UK interest rates have been kept unchanged at their record low of 0.5% by the Bank of England. The bank's Monetary Policy Committee, (MPC) also left the £375bn quantitative easing stimulus program unchanged. Analysts now hope that the Bank will use next week's inflation report to signal changes to its policy of forward guidance.
There had been speculation that the Bank would issue a statement alongside the latest interest rate decision.
However, in announcing the hold in rates and quantitative easing, the MPC said it, reached its decisions in the context of the monetary policy guidance announced alongside the publication of the August 2013 Inflation Report.
When the policy of forward guidance was first announced, in August last year, Bank of England governor Canadian born Mark Carney said the Bank would not raise interest rates until the unemployment rate fell to 7% or below.
At the time the Bank did not predict this rate would be hit until 2016, but recent strong growth in the UK economy has led many economists to revise their forecasts.
Jobless figures released last month showed that the unemployment rate fell to 7.1% in the three months to November. However, when he appeared at the World Economic Forum in Davos last month, Mr. Carney indicated that he did not want interest rates to rise for some time yet.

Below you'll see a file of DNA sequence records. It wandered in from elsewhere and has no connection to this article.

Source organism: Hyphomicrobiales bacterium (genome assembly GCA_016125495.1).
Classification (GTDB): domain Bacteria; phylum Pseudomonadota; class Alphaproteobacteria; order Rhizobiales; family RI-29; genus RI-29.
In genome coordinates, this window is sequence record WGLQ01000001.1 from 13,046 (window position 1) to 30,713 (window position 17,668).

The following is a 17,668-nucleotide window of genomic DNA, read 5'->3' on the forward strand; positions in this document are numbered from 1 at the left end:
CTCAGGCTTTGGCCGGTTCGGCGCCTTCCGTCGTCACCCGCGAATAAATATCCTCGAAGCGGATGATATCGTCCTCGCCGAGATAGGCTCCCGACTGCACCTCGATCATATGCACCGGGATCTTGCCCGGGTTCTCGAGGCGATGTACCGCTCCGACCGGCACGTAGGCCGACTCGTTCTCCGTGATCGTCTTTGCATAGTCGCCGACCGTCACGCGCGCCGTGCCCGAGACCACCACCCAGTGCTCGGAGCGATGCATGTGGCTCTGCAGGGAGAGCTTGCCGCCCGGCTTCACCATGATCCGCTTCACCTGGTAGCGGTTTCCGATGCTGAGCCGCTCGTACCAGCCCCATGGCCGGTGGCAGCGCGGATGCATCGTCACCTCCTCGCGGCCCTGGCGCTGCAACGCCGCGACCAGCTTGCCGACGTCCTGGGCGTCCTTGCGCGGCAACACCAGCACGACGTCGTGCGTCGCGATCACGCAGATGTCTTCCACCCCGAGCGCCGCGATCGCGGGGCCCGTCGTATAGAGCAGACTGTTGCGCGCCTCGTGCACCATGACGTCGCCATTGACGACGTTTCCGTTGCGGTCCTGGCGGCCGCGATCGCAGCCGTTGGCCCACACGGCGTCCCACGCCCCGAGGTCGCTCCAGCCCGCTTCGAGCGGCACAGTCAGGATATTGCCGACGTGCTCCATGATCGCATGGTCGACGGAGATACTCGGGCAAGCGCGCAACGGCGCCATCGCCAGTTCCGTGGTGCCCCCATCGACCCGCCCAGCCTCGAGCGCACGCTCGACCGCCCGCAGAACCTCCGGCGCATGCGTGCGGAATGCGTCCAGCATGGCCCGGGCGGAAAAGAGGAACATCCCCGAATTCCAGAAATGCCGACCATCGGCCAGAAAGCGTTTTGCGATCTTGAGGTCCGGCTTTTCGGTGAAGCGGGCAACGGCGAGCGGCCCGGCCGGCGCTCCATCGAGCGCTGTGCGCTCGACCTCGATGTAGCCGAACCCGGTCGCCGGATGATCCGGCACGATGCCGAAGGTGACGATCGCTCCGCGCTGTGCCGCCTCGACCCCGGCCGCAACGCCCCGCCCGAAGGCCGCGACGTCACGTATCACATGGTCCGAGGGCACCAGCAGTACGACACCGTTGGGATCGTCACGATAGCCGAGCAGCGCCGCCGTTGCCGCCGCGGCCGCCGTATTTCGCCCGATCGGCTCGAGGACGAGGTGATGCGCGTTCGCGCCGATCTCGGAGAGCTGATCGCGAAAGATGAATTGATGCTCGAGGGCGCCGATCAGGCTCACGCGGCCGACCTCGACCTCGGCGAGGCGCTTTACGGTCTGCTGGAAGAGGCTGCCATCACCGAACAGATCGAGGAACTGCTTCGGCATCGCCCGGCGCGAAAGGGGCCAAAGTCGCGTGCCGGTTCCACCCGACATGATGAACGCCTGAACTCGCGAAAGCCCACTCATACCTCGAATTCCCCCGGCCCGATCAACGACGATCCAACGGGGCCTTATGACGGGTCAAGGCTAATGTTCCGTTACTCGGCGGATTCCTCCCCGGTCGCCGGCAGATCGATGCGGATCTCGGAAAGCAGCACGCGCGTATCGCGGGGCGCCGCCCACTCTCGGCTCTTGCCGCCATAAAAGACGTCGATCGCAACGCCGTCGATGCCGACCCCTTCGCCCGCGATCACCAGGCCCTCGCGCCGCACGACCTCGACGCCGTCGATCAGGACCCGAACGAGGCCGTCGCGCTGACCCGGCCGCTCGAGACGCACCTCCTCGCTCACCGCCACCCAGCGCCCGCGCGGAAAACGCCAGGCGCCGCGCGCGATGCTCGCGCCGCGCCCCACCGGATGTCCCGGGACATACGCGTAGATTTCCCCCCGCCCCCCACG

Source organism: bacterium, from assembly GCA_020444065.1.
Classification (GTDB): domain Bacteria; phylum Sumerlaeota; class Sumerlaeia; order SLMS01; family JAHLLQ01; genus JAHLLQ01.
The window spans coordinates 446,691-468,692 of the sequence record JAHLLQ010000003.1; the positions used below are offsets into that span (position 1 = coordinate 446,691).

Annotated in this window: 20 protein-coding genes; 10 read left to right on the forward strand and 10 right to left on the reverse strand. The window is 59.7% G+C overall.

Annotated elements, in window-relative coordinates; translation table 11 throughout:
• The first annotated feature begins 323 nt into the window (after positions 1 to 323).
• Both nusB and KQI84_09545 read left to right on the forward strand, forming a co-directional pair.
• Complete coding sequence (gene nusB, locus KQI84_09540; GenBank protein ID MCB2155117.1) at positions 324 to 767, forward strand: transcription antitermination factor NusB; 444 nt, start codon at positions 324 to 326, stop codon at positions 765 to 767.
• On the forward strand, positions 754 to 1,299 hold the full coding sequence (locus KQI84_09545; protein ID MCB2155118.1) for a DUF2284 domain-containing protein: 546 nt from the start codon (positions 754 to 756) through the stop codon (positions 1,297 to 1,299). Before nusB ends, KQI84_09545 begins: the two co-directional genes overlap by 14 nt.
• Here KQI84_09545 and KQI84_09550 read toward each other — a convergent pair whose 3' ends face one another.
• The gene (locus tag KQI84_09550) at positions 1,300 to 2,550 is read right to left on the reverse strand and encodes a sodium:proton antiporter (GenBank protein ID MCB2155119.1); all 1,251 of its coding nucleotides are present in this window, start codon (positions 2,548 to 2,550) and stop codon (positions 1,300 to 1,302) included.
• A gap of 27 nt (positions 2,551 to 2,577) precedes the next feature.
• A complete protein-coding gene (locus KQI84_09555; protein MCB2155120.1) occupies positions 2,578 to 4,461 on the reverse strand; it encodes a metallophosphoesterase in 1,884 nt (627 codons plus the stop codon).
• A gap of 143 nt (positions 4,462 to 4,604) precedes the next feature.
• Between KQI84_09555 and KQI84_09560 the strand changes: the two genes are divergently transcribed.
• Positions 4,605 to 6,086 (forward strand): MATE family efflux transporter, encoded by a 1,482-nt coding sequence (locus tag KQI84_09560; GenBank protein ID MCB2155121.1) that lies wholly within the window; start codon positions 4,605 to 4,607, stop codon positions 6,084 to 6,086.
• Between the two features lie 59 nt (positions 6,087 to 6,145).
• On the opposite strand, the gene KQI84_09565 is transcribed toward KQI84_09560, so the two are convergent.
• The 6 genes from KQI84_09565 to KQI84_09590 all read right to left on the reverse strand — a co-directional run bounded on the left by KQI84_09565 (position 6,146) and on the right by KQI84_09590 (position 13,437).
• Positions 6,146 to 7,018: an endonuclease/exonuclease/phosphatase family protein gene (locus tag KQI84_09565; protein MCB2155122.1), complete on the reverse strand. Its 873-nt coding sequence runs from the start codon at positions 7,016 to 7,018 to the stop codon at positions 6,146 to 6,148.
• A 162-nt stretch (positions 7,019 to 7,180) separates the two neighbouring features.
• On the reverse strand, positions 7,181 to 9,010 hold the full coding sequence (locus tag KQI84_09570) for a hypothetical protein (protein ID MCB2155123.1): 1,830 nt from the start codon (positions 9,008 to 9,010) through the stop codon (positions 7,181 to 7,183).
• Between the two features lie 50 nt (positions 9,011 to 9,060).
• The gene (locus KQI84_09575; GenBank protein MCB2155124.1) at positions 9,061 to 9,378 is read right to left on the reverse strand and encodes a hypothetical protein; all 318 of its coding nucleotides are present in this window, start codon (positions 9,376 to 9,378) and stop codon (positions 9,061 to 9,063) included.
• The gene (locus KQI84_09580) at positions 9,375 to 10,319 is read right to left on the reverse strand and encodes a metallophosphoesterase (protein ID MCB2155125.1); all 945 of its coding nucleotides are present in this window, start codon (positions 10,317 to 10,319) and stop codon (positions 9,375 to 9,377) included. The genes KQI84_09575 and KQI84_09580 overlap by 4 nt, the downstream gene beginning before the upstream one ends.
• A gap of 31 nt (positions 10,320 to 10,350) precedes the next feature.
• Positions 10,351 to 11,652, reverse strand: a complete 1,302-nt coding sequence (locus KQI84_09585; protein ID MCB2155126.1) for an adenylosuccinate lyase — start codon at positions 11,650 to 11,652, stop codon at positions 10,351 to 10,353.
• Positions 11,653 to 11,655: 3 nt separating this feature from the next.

There is pressure on Mr Carney to use next week's inflation report to clarify or amend his forward guidance policy in the light of those recent economic figures.
Some say any future decision on interest rates should be linked to factors other than the jobless rate.
David Kern, chief economist at the British Chambers of Commerce, said: Linking forward guidance exclusively to unemployment has proved counter-productive.
Focusing instead on a range of key indicators would increase its effectiveness, reinforce business confidence, and pour cold water on the cynicism that many City analysts have demonstrated.
Some of the pressure on the Bank has eased because of the slowdown in inflation. The annual rate fell to 2% in December, the first time it has been at or below the government-set target of 2% since November 2009.
UK interest rates were first cut to their current level in March 2009.
Jonathan Loynes of Capital Economics said: The MPC's decision to leave policy on hold today was almost certainly the last to be taken under the unemployment-focused forward guidance adopted just six months ago.
But whatever replaces it, interest rates are likely to remain at very low levels for a long time yet.
One option is simply to switch the focus to a different variable, such as wages growth or nominal GDP. But the unemployment rate experience has proved the folly of relying on a single indicator to represent the overall state of the economy”.